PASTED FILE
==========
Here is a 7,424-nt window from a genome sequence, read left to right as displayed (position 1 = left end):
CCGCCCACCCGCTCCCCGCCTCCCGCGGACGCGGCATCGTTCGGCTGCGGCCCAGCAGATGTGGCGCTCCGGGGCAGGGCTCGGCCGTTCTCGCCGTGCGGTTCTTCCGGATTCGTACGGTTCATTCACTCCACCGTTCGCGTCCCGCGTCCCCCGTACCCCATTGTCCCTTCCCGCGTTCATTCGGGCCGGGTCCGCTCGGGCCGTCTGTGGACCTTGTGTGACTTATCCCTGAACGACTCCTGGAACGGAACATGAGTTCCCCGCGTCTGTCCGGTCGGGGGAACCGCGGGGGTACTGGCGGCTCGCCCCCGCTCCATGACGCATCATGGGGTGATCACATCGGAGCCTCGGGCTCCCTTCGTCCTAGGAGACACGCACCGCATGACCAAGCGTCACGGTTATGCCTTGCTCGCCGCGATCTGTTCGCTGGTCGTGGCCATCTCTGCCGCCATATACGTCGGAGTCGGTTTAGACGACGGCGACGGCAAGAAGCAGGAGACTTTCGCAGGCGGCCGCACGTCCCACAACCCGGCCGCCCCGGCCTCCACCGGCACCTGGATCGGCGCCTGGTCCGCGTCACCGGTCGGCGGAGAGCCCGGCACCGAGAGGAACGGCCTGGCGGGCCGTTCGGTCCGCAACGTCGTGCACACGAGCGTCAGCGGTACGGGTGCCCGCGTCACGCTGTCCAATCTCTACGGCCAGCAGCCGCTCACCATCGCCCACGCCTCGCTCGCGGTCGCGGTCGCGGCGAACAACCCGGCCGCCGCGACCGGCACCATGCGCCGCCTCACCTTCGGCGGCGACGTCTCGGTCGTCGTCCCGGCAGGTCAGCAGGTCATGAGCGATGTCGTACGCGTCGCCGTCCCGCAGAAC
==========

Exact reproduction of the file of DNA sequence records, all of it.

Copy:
Here is a 7,424-nt window from a genome sequence, read left to right as displayed (position 1 = left end):
CCGCCCACCCGCTCCCCGCCTCCCGCGGACGCGGCATCGTTCGGCTGCGGCCCAGCAGATGTGGCGCTCCGGGGCAGGGCTCGGCCGTTCTCGCCGTGCGGTTCTTCCGGATTCGTACGGTTCATTCACTCCACCGTTCGCGTCCCGCGTCCCCCGTACCCCATTGTCCCTTCCCGCGTTCATTCGGGCCGGGTCCGCTCGGGCCGTCTGTGGACCTTGTGTGACTTATCCCTGAACGACTCCTGGAACGGAACATGAGTTCCCCGCGTCTGTCCGGTCGGGGGAACCGCGGGGGTACTGGCGGCTCGCCCCCGCTCCATGACGCATCATGGGGTGATCACATCGGAGCCTCGGGCTCCCTTCGTCCTAGGAGACACGCACCGCATGACCAAGCGTCACGGTTATGCCTTGCTCGCCGCGATCTGTTCGCTGGTCGTGGCCATCTCTGCCGCCATATACGTCGGAGTCGGTTTAGACGACGGCGACGGCAAGAAGCAGGAGACTTTCGCAGGCGGCCGCACGTCCCACAACCCGGCCGCCCCGGCCTCCACCGGCACCTGGATCGGCGCCTGGTCCGCGTCACCGGTCGGCGGAGAGCCCGGCACCGAGAGGAACGGCCTGGCGGGCCGTTCGGTCCGCAACGTCGTGCACACGAGCGTCAGCGGTACGGGTGCCCGCGTCACGCTGTCCAATCTCTACGGCCAGCAGCCGCTCACCATCGCCCACGCCTCGCTCGCGGTCGCGGTCGCGGCGAACAACCCGGCCGCCGCGACCGGCACCATGCGCCGCCTCACCTTCGGCGGCGACGTCTCGGTCGTCGTCCCGGCAGGTCAGCAGGTCATGAGCGATGTCGTACGCGTCGCCGTCCCGCAGAAC